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Industrial transformation

23 January 2020

The growing pace of technological change, increasingly uncertain prospects for the global economy and political debate about trade relations and Brexit are putting the manufacturing industry under pressure. Rather than simply going with the flow, Festo aims to play an active role in this complex scenario

Taking a closer look at individual sectors of industry and markets, increasing volatility even within these ecosystems is apparent, for example in the automotive or electronics sector – and industry must find solutions that can flexibly deal with these fluctuations. Industry 4.0 initiated the fusion of state-of-the-art information technologies with the manufacture of machinery and production systems. Industry is now in the midst of an industrial transformation from large-scale series production to individually customisable products down to batch size one.

With its smart digital solutions, automation expert Festo is blending its comprehensive expertise in industrial applications with current developments in information technology, in order to realise software applications for industrial practice in automation. In digital communication, Festo accompanies its customers on the 'Digital Customer Journey', which securely and comprehensively leads them through the performance portfolio of Festo – from the acquisition of information and configuration, through ordering and delivery, up to commissioning and maintenance.

This is all now being supplemented by the skills and methods being made available by artificial intelligence (AI). For the first time, they are enabling data to be derived directly from machinery and industrial production systems by means of sensors, so the data can be evaluated in real time and thus add to the overall knowledge of dependencies and interactions in the manufacturing process. Thanks to digitalisation and AI, the complexity of these processes is becoming fully controllable.

AI is the key to the world of tomorrow

Festo is focusing on transferring its core competence of factory automation to the AI-supported, digitalised production of tomorrow. Today, algorithms analyse the data from machinery and provide forecasts of failures or prevent them from occurring. Tomorrow, algorithms will monitor, control, navigate, supervise and regulate value flows in a complex network. While they will not replace decisions by humans, they will support them in their decision-making.

Tomorrow, algorithms will monitor, control, navigate, supervise and regulate value flows in a complex network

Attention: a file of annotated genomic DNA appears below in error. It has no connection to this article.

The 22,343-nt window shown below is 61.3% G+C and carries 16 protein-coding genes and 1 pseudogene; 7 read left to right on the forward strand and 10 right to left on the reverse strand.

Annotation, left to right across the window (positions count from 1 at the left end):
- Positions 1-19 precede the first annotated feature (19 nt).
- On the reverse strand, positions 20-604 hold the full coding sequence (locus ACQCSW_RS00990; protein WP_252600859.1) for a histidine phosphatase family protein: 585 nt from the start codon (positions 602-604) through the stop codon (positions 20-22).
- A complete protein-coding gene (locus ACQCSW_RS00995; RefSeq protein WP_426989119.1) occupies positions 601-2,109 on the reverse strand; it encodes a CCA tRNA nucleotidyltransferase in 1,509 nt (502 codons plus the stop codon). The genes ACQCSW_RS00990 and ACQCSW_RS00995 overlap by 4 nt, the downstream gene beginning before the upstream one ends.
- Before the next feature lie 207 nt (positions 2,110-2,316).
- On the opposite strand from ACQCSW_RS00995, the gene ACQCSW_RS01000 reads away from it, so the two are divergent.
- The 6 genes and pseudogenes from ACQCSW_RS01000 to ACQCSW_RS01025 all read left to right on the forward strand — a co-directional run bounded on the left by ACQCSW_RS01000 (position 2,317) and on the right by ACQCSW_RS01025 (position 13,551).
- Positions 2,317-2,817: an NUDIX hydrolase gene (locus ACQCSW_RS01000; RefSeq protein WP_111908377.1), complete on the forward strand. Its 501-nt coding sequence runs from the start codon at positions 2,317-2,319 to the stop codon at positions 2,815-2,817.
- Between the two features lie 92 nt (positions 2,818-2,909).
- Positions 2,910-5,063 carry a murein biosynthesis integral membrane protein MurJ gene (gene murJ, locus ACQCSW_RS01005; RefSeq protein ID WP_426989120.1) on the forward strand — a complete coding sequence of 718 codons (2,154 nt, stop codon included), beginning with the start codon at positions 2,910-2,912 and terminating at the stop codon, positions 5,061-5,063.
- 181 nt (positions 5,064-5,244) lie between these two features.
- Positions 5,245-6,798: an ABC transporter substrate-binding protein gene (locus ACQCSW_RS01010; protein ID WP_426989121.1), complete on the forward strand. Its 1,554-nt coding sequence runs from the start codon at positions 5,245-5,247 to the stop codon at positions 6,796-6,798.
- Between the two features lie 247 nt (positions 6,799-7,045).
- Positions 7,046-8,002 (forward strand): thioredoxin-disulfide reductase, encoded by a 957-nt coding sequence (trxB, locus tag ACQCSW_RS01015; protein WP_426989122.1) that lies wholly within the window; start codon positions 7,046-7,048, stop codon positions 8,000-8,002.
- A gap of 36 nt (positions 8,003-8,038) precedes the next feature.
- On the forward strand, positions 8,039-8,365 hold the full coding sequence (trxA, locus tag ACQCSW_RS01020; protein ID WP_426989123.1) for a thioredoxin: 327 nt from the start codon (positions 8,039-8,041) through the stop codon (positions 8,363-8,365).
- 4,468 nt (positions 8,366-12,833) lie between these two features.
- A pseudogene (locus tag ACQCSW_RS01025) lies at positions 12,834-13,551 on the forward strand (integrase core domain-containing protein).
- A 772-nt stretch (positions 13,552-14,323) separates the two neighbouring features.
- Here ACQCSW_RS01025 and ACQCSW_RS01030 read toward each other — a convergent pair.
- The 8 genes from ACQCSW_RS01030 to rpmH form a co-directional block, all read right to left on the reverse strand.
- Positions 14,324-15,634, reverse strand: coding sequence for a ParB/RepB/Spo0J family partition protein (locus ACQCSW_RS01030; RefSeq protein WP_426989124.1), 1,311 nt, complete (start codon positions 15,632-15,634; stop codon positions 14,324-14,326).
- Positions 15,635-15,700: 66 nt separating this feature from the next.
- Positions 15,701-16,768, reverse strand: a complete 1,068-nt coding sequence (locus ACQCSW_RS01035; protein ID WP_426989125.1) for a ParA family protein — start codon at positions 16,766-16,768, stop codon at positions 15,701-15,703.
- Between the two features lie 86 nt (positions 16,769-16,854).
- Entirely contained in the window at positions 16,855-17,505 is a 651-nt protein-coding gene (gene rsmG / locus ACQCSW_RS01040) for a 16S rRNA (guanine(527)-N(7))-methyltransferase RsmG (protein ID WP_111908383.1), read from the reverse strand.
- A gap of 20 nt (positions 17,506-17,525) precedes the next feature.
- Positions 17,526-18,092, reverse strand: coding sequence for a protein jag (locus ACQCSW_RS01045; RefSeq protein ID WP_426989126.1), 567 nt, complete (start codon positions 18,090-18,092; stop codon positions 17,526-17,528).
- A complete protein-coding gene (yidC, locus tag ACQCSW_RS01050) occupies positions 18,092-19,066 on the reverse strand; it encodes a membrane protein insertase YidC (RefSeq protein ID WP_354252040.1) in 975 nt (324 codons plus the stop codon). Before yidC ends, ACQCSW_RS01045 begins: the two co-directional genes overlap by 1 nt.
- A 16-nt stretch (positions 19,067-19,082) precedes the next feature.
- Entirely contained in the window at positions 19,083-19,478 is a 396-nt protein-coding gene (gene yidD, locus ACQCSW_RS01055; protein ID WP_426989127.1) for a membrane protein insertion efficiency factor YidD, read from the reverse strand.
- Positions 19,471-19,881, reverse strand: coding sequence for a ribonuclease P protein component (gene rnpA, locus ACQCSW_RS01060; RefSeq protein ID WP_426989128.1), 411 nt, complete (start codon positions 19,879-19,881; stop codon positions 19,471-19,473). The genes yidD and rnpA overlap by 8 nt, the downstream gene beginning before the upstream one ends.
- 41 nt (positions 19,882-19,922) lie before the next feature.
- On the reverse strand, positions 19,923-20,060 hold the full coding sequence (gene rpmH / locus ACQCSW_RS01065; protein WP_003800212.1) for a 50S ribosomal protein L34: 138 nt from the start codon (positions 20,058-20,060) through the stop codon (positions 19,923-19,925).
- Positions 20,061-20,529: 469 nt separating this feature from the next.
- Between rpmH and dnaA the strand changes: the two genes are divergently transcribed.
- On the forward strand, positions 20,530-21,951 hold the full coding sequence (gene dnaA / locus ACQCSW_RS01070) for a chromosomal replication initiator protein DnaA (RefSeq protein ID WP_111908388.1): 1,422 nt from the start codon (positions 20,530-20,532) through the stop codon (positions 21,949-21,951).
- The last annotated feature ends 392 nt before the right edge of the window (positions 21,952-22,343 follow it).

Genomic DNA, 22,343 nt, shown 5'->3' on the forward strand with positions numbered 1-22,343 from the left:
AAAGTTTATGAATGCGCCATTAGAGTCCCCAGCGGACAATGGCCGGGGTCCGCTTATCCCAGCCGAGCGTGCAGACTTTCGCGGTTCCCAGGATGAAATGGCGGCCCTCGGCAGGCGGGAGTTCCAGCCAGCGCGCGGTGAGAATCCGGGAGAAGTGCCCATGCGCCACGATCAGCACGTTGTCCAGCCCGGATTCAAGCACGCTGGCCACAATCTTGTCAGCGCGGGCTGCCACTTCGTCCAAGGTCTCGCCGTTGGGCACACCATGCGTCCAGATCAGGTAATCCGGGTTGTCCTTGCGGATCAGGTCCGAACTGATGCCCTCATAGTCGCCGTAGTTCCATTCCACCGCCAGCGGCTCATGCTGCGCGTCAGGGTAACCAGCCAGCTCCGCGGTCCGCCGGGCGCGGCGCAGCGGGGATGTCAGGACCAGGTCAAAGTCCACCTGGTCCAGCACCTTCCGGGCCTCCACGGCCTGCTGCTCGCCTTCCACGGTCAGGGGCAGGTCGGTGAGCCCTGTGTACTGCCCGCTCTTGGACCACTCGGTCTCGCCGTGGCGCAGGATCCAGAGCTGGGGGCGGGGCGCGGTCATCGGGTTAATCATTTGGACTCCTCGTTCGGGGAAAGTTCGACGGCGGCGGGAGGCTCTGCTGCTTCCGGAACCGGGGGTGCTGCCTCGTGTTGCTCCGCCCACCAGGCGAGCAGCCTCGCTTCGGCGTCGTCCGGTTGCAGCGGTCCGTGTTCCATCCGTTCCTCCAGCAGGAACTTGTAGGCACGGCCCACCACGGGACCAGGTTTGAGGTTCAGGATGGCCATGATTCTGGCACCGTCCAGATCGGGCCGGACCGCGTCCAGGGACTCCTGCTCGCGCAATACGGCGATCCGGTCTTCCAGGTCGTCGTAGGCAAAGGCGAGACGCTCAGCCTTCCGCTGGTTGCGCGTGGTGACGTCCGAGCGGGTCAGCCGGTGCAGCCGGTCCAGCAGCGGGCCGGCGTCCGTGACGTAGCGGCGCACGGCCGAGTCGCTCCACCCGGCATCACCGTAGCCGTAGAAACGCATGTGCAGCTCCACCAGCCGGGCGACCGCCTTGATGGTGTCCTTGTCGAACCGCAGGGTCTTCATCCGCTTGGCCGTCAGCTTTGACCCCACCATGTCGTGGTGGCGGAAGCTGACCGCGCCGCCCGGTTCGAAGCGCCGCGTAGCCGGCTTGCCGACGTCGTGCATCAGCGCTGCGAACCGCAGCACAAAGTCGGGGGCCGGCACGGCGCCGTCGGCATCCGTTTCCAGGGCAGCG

The classic automation pyramid, with a linear connection between the production and corporate levels, is dissolving and is now orienting its structure towards networked, synchronised production. At the same time, digitalisation is generating virtual twins of machinery, systems and value flows. The great advantage here is that processes, parameterisations and configurations can be acted out in these computer-generated simulations without the need to intervene in existing production processes. Setting-up time and downtime are reduced. This saves costs and time – which is crucial for countries with a high labour content in manufacturing costs, so that they can remain competitive on the global market.

"High productivity due to full automation makes stockpiling of many spare parts necessary, for example, and gives rise to high personnel costs in preventive maintenance. AI, and here in particular machine learning with anomaly recognition, will help reduce these costs in future," says Dipl.-Ing. Dr. h.c. Oliver Jung, Chairman of the Management Board of Festo AG.

To generate added value and increase efficiency with the methods from the algorithmic toolbox, use cases must be precisely defined. Satisfactory results are only possible if the data are strategically prestructured and are available in sufficient quantity. “We have taken a close look at quality assurance with AI in a production process at our own factories and have come to the conclusion that the big data approach from the consumer market is not successful in industry. We only managed to significantly increase efficiency once we united the expertise of the machine operators with the appropriate statistical methods of AI," says Jung.